Tuesday, October 21, 2008

"C'mon, Pull My Finger"

Most Catholic churches in the fifties held what were called "Confraternity Dances", usually on Friday nights. They were for teens, mostly from the local parish, but some became so successful that outsiders frequently attended. The dances usually featured a live band, and the better-known places like St. Fortunata's church on Linden Blvd. had great Latin bands like Tito Puente and Prez Prado that went on to achieve fame. My friends and I traveled as far as Manhattan and the Bronx to go to places that had the best music, and therefore the best selection of ladies. Oh yeah.

We usually traveled in groups of four or five guys. True, it was a dance, but when you ventured outside your home turf, it was nice to know that somebody had your back. The social dynamic at these functions was most interesting. Usually the girls would sit on one side of the dance floor and the boys on the other. Asking a girl to dance required a long walk across the dance floor (in full view of all assembled) and running the risk of getting shot down in flames. This is the true meaning of courage. Guys tended to set their sights low early in the evening, and only if they were rewarded with some success, did they aim higher.

One of the biggest assets in our group was my buddy Phil. He was not only tall and good looking, but unlike the rest of us, had taught himself how to dance from watching American Bandstand on television. (This was a great show with Dick Clark that featured Philadelphia teens dancing on-camera, with guest appearances by the up and coming rock and roll artists of the day.) The kids on the show were regulars, and soon became so popular that they had a following all their own. Anyhow, Phil was our babe magnet, and the rest of us were like the fish known as "remora" who attach themselves to sharks and feed off the leavings of the shark's meals.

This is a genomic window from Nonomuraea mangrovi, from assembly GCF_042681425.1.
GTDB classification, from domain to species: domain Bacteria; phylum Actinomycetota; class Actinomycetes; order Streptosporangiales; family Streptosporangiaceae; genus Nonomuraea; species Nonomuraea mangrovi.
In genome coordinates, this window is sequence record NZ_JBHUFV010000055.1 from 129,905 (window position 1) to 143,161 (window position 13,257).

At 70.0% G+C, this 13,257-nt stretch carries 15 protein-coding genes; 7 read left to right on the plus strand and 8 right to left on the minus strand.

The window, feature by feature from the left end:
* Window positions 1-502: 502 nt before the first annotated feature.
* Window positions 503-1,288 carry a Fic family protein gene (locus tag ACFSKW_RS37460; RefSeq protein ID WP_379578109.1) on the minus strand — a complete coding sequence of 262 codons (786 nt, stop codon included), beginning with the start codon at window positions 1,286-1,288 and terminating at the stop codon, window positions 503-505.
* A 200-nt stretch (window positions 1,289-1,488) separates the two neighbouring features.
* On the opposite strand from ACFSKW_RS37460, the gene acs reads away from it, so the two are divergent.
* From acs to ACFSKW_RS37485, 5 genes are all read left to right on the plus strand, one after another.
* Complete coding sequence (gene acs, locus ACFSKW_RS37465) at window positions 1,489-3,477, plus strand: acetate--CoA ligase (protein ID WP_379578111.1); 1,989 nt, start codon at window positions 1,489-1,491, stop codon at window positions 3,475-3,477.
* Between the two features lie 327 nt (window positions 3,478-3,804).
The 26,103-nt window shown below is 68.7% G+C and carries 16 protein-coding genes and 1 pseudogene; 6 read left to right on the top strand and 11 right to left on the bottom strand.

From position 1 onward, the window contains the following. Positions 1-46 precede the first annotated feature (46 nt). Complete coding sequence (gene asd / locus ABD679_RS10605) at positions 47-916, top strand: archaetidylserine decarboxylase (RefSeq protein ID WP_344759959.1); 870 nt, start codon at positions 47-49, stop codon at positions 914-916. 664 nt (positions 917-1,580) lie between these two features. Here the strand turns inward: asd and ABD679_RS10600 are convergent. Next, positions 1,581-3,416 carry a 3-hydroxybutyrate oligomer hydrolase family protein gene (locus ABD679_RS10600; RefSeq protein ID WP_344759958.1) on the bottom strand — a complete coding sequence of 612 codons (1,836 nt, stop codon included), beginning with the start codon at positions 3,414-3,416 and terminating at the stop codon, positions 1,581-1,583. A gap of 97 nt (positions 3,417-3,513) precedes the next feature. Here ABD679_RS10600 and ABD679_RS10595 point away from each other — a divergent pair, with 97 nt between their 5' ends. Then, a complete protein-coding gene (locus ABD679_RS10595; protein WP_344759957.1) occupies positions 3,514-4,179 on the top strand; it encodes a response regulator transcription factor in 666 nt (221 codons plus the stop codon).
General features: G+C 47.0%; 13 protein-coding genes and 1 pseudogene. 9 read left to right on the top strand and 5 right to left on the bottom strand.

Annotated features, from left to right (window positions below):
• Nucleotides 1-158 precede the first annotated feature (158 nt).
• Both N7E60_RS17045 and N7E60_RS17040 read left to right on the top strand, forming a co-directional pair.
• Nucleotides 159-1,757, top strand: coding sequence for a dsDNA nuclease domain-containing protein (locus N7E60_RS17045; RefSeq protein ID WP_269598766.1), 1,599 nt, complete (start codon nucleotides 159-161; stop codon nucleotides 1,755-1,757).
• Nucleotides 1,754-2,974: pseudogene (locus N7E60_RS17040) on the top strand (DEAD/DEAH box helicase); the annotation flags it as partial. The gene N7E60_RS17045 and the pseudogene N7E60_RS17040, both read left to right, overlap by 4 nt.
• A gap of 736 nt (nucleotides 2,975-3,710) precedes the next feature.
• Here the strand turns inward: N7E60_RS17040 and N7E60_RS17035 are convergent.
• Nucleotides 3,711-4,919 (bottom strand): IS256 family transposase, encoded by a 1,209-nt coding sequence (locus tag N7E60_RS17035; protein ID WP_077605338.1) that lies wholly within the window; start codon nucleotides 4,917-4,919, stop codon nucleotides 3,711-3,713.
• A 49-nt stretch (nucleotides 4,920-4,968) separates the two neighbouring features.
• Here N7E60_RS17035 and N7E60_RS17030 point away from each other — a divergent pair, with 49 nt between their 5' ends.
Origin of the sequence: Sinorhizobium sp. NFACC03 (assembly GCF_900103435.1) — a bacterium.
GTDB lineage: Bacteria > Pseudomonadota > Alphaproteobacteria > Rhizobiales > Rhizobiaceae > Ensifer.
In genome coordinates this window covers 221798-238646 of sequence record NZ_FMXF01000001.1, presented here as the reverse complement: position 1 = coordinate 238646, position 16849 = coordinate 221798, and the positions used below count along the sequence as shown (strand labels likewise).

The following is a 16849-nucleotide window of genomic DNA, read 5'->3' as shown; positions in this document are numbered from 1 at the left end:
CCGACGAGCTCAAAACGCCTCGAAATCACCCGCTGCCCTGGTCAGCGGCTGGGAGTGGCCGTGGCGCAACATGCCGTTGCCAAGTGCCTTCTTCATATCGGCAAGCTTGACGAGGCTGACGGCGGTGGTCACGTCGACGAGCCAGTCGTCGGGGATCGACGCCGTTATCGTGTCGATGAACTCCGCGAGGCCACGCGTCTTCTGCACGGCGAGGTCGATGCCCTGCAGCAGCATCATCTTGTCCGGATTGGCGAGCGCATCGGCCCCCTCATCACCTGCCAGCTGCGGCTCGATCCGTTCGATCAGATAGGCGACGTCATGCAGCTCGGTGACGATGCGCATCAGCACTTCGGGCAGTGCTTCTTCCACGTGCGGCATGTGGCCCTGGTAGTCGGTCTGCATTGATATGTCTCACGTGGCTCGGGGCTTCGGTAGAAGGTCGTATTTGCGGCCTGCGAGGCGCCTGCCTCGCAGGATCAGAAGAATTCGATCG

Once Phil had established a beach head, the rest of the landing party would bring up the rear. Usually the girls he danced with had friends who mistakenly assumed we could all dance like Phil. Imagine their surprise when they discovered what "spastics" we were. It required some fast talking and no small amount of charm to overcome our "terpsicorically challenged" performances on the dance floor. Phil was our "Trojan Horse", there to lure the unsuspecting ladies into our waiting arms.

We dressed in jackets and sometimes neckties for these dances. (This was back before people appeared in public in pajama bottoms and ratty t-shirts.) Being on limited budgets, there was one shameless fashion trick we used to make our wardrobes more appealing; when men's crew-neck sweaters came into vogue, we simply took our old V-neck sweaters and wore them backwards. This clever deception was never noticed since we typically wore jackets over our sweaters, Hey, it's a meat market out there, and we had to compete, damn it.

Our feelings and behavior toward the opposite sex were so naive and klutzy. This was a whole new universe for teen boys with raging hormones and absolutely no clue about how to talk to girls. Nothing in our experience prepared us for socializing with young ladies who, for some reason, were not bowled over by our sure-fire "pull my finger" gag. Luckily, the girls knew what freaks we were, and treated us like wild beasts who could be tamed with kindness and soothing words. Schools should encourage classes in social interaction starting in fifth grade....not so much sex education, but just how to behave in the presence of the opposite sex.

It's too late for my generation, but have mercy on our grandchildren.


LOOKING FOR A WORTHY CHARITY? TRY THESE FOLKS: Children's Craniofacial Association

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